2.2.2 Synchrocyclotrons and Isochronous Cyclotrons
2.2.3 Synchrotrons
2.3 Linear Accelerators
2.4 Direct voltage accelerators
2.5 Tandem electrostatic accelerator
3 History of electrostatic accelerators
3.1 Development of Van de Graaff accelerators
3.2 The Herb Accelerators
3.3 Commercially produced accelerators
3.4 The development of tandem accelerators
3.5 The big machines
4 Electrostatics
4.1 Field Distributions
4.2 Potential dividers
5 Insulating gases
6 Charging systems
6.1 Belt charging systems
6.2 Chain charging systems
6.3 Cascade generator charging systems
7 Voltage Distribution Systems
7.1 Corona point systems
7.2 Resistor chains
8 High Voltage Stabilisation
8.1 Feedback voltage stabilisation
8.1.1 Voltage multiplier-high voltage supplies
8.1.2 Stabilisation of chain- and belt-charged accelerators
9 Accelerator Tubes
9.1 Beam optics
10 Ion Stripper System and Terminal Pumping
10.1 Charge exchange
10.1.1 Foil strippers
10.1.2 Gas strippers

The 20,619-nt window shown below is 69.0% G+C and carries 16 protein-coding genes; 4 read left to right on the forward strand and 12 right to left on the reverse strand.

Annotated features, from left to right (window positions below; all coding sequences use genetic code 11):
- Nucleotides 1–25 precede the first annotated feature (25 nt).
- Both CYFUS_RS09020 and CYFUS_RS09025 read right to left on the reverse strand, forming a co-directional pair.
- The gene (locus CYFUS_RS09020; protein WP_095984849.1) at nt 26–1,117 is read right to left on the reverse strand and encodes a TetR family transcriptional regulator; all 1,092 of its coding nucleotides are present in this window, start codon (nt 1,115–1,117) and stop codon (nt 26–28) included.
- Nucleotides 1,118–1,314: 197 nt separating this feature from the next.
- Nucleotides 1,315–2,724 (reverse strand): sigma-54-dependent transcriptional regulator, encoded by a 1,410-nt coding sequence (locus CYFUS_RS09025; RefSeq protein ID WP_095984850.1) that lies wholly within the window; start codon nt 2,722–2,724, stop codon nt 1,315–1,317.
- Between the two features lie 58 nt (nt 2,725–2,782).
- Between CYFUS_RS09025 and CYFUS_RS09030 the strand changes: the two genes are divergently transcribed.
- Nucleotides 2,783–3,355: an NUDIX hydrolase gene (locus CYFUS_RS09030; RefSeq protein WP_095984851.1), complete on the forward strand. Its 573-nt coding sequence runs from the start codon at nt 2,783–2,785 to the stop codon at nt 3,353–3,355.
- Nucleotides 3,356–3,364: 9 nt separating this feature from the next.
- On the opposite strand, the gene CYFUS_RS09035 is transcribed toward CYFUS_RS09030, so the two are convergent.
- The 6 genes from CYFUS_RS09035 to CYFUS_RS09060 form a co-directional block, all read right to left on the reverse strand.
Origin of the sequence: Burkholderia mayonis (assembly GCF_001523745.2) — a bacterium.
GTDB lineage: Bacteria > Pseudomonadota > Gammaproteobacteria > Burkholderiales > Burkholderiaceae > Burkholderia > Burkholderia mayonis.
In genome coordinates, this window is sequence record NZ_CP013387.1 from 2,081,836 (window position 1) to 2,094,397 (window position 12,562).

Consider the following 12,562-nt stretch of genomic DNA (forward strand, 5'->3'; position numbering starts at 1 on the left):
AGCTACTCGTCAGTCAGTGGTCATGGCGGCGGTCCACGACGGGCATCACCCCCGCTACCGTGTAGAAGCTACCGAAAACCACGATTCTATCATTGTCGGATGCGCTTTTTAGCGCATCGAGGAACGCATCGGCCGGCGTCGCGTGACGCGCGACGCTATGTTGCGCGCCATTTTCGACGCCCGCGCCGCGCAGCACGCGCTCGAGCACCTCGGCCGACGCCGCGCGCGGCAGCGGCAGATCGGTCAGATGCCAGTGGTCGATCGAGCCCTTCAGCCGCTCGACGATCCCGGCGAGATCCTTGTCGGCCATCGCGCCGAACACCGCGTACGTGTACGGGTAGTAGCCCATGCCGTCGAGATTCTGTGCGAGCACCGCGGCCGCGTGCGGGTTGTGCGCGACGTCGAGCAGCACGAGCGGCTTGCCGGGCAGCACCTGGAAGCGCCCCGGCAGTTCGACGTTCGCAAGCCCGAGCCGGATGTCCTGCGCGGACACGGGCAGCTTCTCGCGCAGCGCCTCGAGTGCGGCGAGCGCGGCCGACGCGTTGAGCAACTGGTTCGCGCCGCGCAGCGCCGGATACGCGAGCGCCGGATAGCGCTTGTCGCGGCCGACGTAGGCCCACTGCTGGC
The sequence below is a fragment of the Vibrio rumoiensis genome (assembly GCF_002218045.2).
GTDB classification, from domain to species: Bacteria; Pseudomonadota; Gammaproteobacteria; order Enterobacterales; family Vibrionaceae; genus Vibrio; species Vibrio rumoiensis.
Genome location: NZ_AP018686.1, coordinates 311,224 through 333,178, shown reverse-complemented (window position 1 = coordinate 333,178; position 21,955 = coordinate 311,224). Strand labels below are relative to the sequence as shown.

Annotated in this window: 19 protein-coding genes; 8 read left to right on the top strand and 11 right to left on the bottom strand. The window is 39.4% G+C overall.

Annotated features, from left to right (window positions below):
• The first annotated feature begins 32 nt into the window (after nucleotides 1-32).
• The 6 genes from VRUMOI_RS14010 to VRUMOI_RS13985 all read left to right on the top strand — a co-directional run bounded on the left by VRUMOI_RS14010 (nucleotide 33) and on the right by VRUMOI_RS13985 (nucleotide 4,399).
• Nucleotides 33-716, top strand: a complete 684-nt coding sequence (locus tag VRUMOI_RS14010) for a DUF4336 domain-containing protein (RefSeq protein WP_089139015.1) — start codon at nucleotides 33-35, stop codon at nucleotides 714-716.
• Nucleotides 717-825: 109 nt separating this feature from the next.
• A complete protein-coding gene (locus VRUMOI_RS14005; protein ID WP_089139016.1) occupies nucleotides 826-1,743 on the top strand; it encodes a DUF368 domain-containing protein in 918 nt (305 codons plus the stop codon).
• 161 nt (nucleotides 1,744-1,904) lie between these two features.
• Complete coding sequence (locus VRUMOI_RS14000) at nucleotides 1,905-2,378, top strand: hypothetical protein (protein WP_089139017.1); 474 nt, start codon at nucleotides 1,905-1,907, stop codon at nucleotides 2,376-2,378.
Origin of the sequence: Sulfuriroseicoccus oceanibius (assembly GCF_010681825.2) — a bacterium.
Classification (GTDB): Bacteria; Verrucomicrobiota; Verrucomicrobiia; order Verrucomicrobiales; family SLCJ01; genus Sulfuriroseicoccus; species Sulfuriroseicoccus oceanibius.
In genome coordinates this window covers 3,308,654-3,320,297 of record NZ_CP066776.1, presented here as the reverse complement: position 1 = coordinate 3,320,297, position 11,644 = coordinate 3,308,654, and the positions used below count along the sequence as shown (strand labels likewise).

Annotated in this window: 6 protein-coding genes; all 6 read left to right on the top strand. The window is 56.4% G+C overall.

10.1.3 Terminal pumping
11 Electron sources
11.0.1 Thermionic emission
11.0.2 Thermionic emission of electrons from a surface
11.0.3 Field emitters
11.0.4 Plasma electron sources
11.0.5 Photoelectric electron emission
11.1 Thermionic electron gun
12 Positive Ion Sources
12.1 RF-ion sources
12.2 Penning Ion Sources
12.3 Duoplasmatron Ion Sources
13 Negative Ion Formation Processes and Sources
13.1 Negative ion formation
13.1.1 Direct extraction from gaseous plasma
13.1.2 Negative-ion formation through charge exchange
13.1.3 Sputter-ion sources as a source of negative ions
14 Equipment for Beam Diagnostics
14.1 Measurement of the Beam Current
14.2 Monitoring the Beam Diameter and Position
14.3 Beam Profile Monitors
14.4 Beam Stoppers and Safety Equipment
15 Charged Particle Optics and Beam Transport
15.1 Specification of the ion beam
15.1.1 Beam currents, fluxes and fluence
15.2 Charge particle beam optics and beam transport characteristics for different
types of end-station beam-lines
15.3 Accelerator ion optics
15.3.1 Particle acceleration and the Lorentz equation
15.3.2 The drift section
15.3.3 Electrostatic acceleration
15.3.4 Electrostatic deflection